Pediatric Oncology Advances


Advances in Pediatric Oncology

Developmental Therapeutics: Providing Hope for Children with Refractory Cancer

The Pediatric Cancer Foundation Developmental Therapeutics Program at Columbia was established in 2006 with the singular goal of offering care to patients whose cancer recurs or does not respond to treatment. “According to CureSearch, 85 percent of children diagnosed with cancer will be cured, but that still leaves too many children for whom our standard therapies are not succeeding,” says Luca Szalontay, MD, a pediatric neuro-oncologist in the Division of Pediatric Hematology, Oncology, and Stem Cell Transplantation at NewYork-Presbyterian Morgan Stanley Children’s Hospital. “The diverse portfolio of medicines that is being evaluated in our clinical trials gives our patients access to many therapies that are not available elsewhere. These include new cytotoxic drugs, targeted biologic agents, immunotherapies, oncolytic viruses that are specifically engineered to attack cancer, and locally applied injectable therapies.”

The clinical leadership of the Developmental Therapeutics Program includes Dr. Szalontay, who directs the brain/central nervous system tumors section; Darrell Yamashiro, MD, Chief of the Division of Hematology, Oncology and Stem Cell Transplantation, NewYork-Presbyterian Morgan Stanley Children’s Hospital, who leads the solid tumors section; Nobuko Hijiya, MD, Section Head of Oncology at NewYork-Presbyterian Morgan Stanley Children’s Hospital and the program’s Medical Director, who spearheads efforts in hematologic malignancies; and Jennifer Oberg, EdD, MA, who serves as Director of Research. The team oversees some 36 clinical trials of novel anti-cancer agents for patients with cancers that are refractory or recur after treatment, including:

  • Liquid tumors – acute lymphocytic leukemia (ALL), acute myeloblastic leukemia (AML), chronic myeloid leukemia (CML), and Hodgkin’s and non-Hodgkin’s lymphoma
  • Brain tumors
  • Extracranial solid tumors

“Often these drugs were already tested in adult clinical trials,” says Dr. Szalontay. “We work very closely with Columbia’s adult medical oncologists to better serve the adolescent and young adult populations. Their clinical studies are available for patients over 18 years of age and sometimes even younger. We are seeking opportunities to open studies in collaboration so that perhaps the age limit can be lowered and our younger patients will have more opportunities to participate in them.”

“Very rarely are the drugs specifically designed for pediatric disease and, in those cases, we offer first-in-children phase 1 and 2 trials,” continues Dr. Szalontay. “Our program is focusing on making these drugs available for children in these early phase clinical trials, either through different consortiums or sometimes directly working with pharmaceutical companies.”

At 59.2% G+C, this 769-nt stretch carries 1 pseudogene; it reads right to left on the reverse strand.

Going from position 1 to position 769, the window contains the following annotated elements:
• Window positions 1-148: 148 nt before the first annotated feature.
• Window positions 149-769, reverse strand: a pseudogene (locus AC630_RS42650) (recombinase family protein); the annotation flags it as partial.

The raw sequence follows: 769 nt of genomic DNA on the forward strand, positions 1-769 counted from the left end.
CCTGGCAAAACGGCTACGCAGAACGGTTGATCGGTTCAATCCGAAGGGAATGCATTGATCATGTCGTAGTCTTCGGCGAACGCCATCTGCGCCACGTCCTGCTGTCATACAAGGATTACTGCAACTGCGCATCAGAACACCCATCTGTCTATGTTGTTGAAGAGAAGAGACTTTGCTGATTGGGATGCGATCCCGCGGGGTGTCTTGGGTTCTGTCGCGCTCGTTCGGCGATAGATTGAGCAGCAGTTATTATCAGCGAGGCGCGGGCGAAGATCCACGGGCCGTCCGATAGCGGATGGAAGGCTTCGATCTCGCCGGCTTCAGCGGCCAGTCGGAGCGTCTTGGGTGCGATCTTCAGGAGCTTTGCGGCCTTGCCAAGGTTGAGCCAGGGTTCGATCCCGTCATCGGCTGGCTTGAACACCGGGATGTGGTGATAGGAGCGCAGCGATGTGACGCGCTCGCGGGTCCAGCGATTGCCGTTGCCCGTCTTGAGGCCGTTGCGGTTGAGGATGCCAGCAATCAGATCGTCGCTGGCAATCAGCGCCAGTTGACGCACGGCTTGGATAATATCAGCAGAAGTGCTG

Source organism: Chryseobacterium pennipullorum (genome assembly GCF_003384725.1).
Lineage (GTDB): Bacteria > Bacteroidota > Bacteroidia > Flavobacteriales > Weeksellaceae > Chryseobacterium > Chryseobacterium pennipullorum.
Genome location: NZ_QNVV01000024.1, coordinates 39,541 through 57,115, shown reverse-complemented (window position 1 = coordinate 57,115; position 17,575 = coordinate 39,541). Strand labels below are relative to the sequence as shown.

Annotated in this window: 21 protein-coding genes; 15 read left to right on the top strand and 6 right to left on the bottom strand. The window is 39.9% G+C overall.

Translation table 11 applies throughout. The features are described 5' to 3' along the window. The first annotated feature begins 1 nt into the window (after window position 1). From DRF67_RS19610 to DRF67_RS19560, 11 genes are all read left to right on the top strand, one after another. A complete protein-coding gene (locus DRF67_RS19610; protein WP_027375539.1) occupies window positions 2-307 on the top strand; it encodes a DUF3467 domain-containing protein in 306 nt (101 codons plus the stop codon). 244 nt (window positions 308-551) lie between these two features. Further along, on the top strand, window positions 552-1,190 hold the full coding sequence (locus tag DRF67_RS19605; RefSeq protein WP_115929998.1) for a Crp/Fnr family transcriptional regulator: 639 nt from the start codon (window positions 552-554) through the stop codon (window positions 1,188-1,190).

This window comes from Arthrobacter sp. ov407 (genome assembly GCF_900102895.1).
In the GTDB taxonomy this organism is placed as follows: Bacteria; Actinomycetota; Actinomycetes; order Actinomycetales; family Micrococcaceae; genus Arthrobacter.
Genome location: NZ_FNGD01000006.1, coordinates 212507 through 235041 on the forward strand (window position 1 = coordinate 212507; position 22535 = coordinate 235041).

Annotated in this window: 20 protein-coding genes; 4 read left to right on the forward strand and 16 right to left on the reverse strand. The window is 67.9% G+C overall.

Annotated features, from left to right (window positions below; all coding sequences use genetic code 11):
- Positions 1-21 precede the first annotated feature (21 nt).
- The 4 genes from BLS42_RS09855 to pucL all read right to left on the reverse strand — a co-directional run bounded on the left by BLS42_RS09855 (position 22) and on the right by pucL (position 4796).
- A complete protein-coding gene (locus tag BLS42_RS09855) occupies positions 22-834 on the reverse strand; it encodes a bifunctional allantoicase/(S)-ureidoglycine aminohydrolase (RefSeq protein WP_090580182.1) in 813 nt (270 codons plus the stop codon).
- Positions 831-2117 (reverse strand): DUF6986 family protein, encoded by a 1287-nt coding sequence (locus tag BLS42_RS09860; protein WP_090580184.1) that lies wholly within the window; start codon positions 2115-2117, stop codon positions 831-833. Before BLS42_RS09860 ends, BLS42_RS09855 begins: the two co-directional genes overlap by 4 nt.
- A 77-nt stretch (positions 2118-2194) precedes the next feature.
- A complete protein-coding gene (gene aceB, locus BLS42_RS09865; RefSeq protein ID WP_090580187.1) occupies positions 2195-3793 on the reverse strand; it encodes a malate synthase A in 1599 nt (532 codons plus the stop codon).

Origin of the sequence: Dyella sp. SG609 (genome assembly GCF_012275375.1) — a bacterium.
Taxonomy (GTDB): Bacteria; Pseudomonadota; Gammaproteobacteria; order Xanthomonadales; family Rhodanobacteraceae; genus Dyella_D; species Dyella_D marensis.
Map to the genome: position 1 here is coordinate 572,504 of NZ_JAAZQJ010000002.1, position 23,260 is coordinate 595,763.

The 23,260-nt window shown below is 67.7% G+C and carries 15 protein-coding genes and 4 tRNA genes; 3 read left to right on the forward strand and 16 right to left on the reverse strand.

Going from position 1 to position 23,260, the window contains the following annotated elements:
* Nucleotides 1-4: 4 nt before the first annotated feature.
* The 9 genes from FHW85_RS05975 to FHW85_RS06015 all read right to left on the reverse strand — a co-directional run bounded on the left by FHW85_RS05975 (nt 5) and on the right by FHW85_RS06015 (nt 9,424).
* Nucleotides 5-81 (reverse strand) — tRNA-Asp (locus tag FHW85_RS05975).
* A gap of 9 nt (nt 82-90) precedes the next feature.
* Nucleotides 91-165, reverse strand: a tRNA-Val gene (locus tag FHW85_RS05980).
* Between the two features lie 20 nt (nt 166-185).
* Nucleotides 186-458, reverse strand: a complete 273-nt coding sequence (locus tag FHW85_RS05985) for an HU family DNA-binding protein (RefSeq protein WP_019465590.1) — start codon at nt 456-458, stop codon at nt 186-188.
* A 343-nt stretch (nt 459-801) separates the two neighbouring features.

“In the world of early-stage clinical trials, there are usually only a few slots available for patients,” notes Dr. Hijiya. “Then you have to pause to evaluate toxicity data, so the number of available studies changes even on a daily basis. Since the program’s inception, over 300 patients have been enrolled in developmental therapeutics managed studies, with about 15 new patients a year entering these studies.”

According to Dr. Szalontay, there are a number of ways through which the Developmental Therapeutics Program offers these trials, including the Pediatric Early Phase Clinical Trials Network (PEP-CTN), formerly known as the Children’s Oncology Group Phase 1 Consortium. “Columbia is one of only 21 institutions in North America offering early drug development trials,” says Dr. Szalontay. “We also participate in the National Cancer Institute Pediatric MATCH [Molecular Analysis for Therapy Choice] trial, which is designed to look for specific mutations in tumors that are centrally tested and then the genetic alterations are matched with specific targeted agents. There are about 10 of those trials available and open.”

The Columbia Developmental Therapeutics Program is also a member of the Therapeutic Advances in Childhood Leukemia and Lymphoma (TACL) consortium. Comprised of 31 institutions, TACL seeks to develop innovative therapies for currently incurable leukemia and lymphoma. “Their approach is to integrate translational laboratory research with early phase clinical trials to speed the progress of new therapy development for children with leukemia and lymphoma,” says Dr. Hijiya.